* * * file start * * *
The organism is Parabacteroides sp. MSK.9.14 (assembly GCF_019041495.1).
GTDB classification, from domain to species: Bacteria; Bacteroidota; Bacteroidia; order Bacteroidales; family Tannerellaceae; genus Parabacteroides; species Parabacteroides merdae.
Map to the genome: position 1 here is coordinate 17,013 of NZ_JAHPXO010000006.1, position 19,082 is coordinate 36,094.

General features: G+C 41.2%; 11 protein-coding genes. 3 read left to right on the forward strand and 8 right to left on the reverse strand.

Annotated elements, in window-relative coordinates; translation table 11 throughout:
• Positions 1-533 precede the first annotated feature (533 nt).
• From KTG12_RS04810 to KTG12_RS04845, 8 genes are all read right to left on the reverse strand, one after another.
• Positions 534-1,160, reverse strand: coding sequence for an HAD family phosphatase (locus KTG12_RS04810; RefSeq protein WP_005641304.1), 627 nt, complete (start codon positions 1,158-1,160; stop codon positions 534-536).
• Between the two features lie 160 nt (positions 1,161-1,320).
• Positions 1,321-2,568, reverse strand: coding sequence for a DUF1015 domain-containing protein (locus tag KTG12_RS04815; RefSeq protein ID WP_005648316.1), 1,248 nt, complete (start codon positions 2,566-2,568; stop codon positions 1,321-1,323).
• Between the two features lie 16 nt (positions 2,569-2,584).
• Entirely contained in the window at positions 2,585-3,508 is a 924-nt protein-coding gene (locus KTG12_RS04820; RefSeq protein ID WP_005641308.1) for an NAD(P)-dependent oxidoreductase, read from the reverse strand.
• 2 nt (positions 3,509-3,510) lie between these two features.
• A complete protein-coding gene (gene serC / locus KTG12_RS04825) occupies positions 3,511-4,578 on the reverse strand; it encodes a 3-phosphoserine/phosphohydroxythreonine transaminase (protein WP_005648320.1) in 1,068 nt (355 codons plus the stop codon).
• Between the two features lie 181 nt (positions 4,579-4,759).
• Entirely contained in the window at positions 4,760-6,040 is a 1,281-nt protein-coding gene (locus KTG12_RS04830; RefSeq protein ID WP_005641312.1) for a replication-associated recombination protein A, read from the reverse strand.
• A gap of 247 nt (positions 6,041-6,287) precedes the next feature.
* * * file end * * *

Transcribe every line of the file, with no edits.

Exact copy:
The organism is Parabacteroides sp. MSK.9.14 (assembly GCF_019041495.1).
GTDB classification, from domain to species: Bacteria; Bacteroidota; Bacteroidia; order Bacteroidales; family Tannerellaceae; genus Parabacteroides; species Parabacteroides merdae.
Map to the genome: position 1 here is coordinate 17,013 of NZ_JAHPXO010000006.1, position 19,082 is coordinate 36,094.

General features: G+C 41.2%; 11 protein-coding genes. 3 read left to right on the forward strand and 8 right to left on the reverse strand.

Annotated elements, in window-relative coordinates; translation table 11 throughout:
• Positions 1-533 precede the first annotated feature (533 nt).
• From KTG12_RS04810 to KTG12_RS04845, 8 genes are all read right to left on the reverse strand, one after another.
• Positions 534-1,160, reverse strand: coding sequence for an HAD family phosphatase (locus KTG12_RS04810; RefSeq protein WP_005641304.1), 627 nt, complete (start codon positions 1,158-1,160; stop codon positions 534-536).
• Between the two features lie 160 nt (positions 1,161-1,320).
• Positions 1,321-2,568, reverse strand: coding sequence for a DUF1015 domain-containing protein (locus tag KTG12_RS04815; RefSeq protein ID WP_005648316.1), 1,248 nt, complete (start codon positions 2,566-2,568; stop codon positions 1,321-1,323).
• Between the two features lie 16 nt (positions 2,569-2,584).
• Entirely contained in the window at positions 2,585-3,508 is a 924-nt protein-coding gene (locus KTG12_RS04820; RefSeq protein ID WP_005641308.1) for an NAD(P)-dependent oxidoreductase, read from the reverse strand.
• 2 nt (positions 3,509-3,510) lie between these two features.
• A complete protein-coding gene (gene serC / locus KTG12_RS04825) occupies positions 3,511-4,578 on the reverse strand; it encodes a 3-phosphoserine/phosphohydroxythreonine transaminase (protein WP_005648320.1) in 1,068 nt (355 codons plus the stop codon).
• Between the two features lie 181 nt (positions 4,579-4,759).
• Entirely contained in the window at positions 4,760-6,040 is a 1,281-nt protein-coding gene (locus KTG12_RS04830; RefSeq protein ID WP_005641312.1) for a replication-associated recombination protein A, read from the reverse strand.
• A gap of 247 nt (positions 6,041-6,287) precedes the next feature.